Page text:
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Court sidesteps gay adoption case

Gina Holland Associated Press

WASHINGTON – The Supreme Court steered clear of a dispute over gay adoptions on Monday, energizing conservatives who want other states to copy Florida’s one-of-a-kind ban on gays adopting children.

In refusing to review the law, justices averted a second showdown over gay rights in two years. The court barred states in 2003 from criminalizing gay sex, a decision that brought strong criticism from conservative and religious groups.

Monday’s action indicates the court is finished for now with the delicate subject.

Conservative groups cheered the decision.

It “sends a huge message that the court is not going to be open to a broad-based homosexual agenda,” said Mathew Staver, president of the Liberty Counsel in Orlando, Fla.

Other states, he said, should start considering similar laws.

But opponents of the law said they were ready to combat efforts to duplicate it — and encourage Florida lawmakers to repeal the ban.

“Whether kids should have two moms or two dads, it’s always been a fake argument. What all the professional organizations say is sexual orientation has nothing to do with whether someone is a good or bad parent,” said Matthew Coes, the American Civil Liberties Union attorney for four gay men who have challenged the law.

Florida had more than 8,000 children awaiting adoption there in fiscal 2002, and there were 126,000 nationwide, according to the Child Welfare League of America.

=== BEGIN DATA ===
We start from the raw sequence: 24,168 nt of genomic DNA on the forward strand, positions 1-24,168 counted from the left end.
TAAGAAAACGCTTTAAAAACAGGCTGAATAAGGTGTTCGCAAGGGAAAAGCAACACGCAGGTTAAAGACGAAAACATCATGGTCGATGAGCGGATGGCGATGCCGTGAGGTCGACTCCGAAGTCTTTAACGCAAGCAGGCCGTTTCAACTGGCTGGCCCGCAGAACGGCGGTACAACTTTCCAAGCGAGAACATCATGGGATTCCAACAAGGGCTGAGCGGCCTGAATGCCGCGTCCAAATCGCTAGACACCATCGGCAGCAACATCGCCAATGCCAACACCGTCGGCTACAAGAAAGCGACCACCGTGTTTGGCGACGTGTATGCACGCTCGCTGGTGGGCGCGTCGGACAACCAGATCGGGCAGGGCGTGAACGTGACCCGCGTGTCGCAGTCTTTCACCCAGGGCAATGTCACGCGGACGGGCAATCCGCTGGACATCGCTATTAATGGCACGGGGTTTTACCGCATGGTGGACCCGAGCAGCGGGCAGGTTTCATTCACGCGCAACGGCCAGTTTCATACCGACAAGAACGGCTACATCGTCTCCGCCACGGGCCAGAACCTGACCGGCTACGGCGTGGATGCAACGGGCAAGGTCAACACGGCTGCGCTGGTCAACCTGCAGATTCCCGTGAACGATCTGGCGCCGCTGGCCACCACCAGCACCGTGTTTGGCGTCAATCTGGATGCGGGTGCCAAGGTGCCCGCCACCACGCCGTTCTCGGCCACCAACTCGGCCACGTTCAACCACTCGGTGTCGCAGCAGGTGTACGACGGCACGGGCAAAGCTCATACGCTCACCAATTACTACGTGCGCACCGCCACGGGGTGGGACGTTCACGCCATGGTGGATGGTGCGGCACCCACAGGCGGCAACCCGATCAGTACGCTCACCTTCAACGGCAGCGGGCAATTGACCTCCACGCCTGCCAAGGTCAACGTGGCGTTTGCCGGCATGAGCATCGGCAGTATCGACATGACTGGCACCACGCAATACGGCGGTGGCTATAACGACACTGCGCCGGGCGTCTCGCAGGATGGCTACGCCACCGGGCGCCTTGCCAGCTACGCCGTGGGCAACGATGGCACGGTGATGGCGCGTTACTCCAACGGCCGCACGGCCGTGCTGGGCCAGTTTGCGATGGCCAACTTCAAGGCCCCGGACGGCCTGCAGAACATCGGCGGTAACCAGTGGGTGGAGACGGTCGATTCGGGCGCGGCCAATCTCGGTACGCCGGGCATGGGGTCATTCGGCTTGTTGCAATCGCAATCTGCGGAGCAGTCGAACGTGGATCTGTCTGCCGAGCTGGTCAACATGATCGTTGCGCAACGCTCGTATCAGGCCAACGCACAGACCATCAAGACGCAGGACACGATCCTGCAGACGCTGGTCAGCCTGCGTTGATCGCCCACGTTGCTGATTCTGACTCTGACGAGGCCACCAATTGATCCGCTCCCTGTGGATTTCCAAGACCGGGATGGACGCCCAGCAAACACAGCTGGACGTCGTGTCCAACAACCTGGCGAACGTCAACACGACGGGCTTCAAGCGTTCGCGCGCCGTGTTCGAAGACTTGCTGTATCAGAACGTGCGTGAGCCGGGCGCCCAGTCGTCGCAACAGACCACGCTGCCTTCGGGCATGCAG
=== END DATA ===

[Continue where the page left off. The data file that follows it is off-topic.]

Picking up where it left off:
Florida Gov. Jeb Bush has maintained the children, who often come from troubled backgrounds, should have a father and a mother.

The state’s 1977 law, passed at the height of Anita Bryant’s anti-homosexual campaign, prohibits gays from adopting children, either as couples or as single parents.

Two other states restrict gay adoptions. Mississippi prohibits gay couples, but not gay individuals, from adopting. Utah bars unmarried cohabiting couples — gay or heterosexual — from adopting.

Lower courts have been dealing with many cases involving gay parents’ rights to custody and to serve as foster parents. In Arkansas, a judge struck down that state’s ban on gay foster parents in late December.

The Florida appeal was filed by a group of gay men, including a father who has had the same foster children for 17 years. Florida allows gays to be foster parents.

States have not embraced bans on gay adoptions as they have prohibitions on gay marriage, said New York attorney Greg Wallance of the Center for Adoption Policy.

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